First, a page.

If your situation is similar to mine, it should just take a few minutes twice a month to keep on top of everything once you’ve set it up. And never pay late fees.
See how it works:
Question Your Expenses
At least once a year, it’s good to review every single household expense to determine if they are necessary or not. It’s amazing how many items sneak through automated payments or renewals and how many things we simply pay for without questioning whether we actually want or need them.
If an expense is truly necessary (or we do want them and can truly afford them), the next step is to determine whether they can be tweaked to reduce the cost and/or improve the quality or value. It’s really not a huge task to compare prices and services to figure out the smartest deal.
Here how I lower our bills:
Always Get the Best Deals
And what about one-time purchases? How do some people always manage to find the best deals? Part of living debt-free is putting in a bit of work to save some money—if it’s more money than the time is worth.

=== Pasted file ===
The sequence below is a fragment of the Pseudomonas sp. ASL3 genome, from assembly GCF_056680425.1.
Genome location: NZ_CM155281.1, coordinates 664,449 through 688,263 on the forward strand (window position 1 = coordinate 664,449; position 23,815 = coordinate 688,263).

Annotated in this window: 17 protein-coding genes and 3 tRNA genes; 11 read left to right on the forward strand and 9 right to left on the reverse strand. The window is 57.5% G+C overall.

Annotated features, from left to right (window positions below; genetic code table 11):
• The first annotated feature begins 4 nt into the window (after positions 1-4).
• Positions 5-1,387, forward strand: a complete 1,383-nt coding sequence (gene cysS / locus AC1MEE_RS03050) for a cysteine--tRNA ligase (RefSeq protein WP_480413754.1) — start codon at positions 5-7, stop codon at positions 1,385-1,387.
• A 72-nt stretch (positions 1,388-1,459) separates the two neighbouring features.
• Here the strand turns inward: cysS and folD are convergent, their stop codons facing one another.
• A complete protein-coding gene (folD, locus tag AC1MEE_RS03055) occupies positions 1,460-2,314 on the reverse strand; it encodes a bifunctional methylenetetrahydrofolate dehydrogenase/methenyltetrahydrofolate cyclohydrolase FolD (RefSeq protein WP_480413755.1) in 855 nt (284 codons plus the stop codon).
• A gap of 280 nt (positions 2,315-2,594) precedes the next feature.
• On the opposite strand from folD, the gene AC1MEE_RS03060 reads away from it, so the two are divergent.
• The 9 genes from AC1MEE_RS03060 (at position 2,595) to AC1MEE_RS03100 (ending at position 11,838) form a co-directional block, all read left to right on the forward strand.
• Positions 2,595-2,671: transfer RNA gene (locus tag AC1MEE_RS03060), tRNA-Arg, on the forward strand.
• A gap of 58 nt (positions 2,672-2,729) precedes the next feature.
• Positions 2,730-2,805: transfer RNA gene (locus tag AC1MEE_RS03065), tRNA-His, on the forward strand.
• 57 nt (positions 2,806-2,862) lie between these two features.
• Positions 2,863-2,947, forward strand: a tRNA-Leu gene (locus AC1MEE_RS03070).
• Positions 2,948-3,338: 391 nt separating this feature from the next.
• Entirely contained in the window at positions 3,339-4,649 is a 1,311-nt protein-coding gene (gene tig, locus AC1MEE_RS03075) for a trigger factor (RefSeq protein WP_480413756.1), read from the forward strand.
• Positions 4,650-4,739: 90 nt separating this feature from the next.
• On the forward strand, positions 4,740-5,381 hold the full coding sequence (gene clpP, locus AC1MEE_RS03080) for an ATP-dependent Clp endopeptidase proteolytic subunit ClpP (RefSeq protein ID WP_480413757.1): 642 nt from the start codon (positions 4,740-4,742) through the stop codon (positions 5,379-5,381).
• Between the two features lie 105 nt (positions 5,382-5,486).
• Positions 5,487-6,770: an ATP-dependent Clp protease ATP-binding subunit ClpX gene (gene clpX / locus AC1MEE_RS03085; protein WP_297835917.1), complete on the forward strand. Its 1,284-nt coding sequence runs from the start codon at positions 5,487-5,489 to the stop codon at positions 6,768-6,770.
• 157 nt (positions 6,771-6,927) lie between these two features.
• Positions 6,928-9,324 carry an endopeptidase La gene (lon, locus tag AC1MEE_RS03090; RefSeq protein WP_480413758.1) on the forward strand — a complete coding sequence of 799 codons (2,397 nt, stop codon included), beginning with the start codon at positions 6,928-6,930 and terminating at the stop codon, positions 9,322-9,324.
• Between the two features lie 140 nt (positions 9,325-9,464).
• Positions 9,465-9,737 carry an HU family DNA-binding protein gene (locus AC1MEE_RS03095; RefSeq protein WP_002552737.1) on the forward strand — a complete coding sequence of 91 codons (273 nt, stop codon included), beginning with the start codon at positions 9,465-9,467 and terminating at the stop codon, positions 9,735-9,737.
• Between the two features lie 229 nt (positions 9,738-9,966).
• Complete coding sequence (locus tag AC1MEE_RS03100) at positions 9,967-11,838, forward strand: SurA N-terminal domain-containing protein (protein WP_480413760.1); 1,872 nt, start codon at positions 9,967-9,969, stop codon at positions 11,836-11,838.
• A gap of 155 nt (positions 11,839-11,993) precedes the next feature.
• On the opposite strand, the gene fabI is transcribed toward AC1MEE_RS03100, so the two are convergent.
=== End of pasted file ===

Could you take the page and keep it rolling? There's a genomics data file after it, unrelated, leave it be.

It’s not always about the lowest price but also about the best value for the dollar.
Here’s how I do it:
For frequent purchases like groceries and other household supplies, I rely on the Flipp app on my phone. I love it because it does all the work.
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Live Within Your Means
I started gardening on a budget because I had to. I continue because it’s enjoyable. Sure, money can buy just about anything but what it can’t do is buy the satisfaction of creating a thriving organic garden over many years. And that happens to also be a great money-saver.
Here’s some tips:
If you struggle to turn off the urge to shop, sometimes the cure can be found in truly getting your home in order. Most of us own way more stuff than we could ever make use of. Getting rid of the excess and having an organized, functional home can be the ticket to becoming a happy, unshopper.
It All Adds Up
Here’s a recap:
- Stop everything. It’s time to step back, assess, reorganize, and hit the reset button.
- Create an easy-to-follow bill paying and monitoring system to keep on top of your finances.
- Once a year (or more), review all your expenses to make sure they are necessary, desirable, and affordable.
- When you do shop, know how to find the best prices. Sometimes a little effort really pays off.
- Get real. Live within your means.
- Love what you have. Declutter your home and keep it in order. Let go of the urge to shop for unnecessary stuff.